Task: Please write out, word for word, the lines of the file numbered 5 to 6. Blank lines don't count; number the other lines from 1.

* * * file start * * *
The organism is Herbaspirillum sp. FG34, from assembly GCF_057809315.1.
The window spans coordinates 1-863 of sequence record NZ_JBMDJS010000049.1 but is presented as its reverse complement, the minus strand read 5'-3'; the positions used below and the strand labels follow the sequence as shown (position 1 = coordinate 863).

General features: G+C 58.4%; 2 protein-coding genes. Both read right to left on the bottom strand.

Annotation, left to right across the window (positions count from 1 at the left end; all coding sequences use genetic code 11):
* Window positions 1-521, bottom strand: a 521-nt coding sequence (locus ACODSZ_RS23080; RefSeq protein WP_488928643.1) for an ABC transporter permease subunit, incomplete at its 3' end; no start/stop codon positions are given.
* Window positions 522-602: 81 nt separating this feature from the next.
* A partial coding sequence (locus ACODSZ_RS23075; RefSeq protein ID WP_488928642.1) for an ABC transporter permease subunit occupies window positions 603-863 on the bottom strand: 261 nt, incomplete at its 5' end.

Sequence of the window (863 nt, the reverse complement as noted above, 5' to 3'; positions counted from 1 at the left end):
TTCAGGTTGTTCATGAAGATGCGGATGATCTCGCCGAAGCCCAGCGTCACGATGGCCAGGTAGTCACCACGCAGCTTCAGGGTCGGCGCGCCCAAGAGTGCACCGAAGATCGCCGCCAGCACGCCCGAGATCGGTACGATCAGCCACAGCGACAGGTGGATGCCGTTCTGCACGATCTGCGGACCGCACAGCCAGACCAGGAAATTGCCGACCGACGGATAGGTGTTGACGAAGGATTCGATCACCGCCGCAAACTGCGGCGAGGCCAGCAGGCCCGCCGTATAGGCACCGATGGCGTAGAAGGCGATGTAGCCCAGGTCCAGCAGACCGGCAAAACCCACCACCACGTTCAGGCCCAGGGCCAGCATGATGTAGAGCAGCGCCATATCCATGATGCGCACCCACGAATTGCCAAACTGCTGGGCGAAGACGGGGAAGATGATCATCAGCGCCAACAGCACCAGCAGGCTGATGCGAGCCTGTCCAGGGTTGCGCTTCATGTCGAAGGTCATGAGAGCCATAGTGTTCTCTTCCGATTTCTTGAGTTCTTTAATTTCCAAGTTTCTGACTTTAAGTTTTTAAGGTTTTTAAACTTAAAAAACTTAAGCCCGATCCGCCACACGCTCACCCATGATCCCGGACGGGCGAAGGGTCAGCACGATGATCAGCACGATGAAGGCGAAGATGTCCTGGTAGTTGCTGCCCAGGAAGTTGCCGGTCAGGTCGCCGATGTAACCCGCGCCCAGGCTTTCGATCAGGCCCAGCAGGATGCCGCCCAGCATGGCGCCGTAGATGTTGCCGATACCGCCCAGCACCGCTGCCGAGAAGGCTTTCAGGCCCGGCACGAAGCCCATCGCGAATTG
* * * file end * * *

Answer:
* Window positions 1-521, bottom strand: a 521-nt coding sequence (locus ACODSZ_RS23080; RefSeq protein WP_488928643.1) for an ABC transporter permease subunit, incomplete at its 3' end; no start/stop codon positions are given.
* Window positions 522-602: 81 nt separating this feature from the next.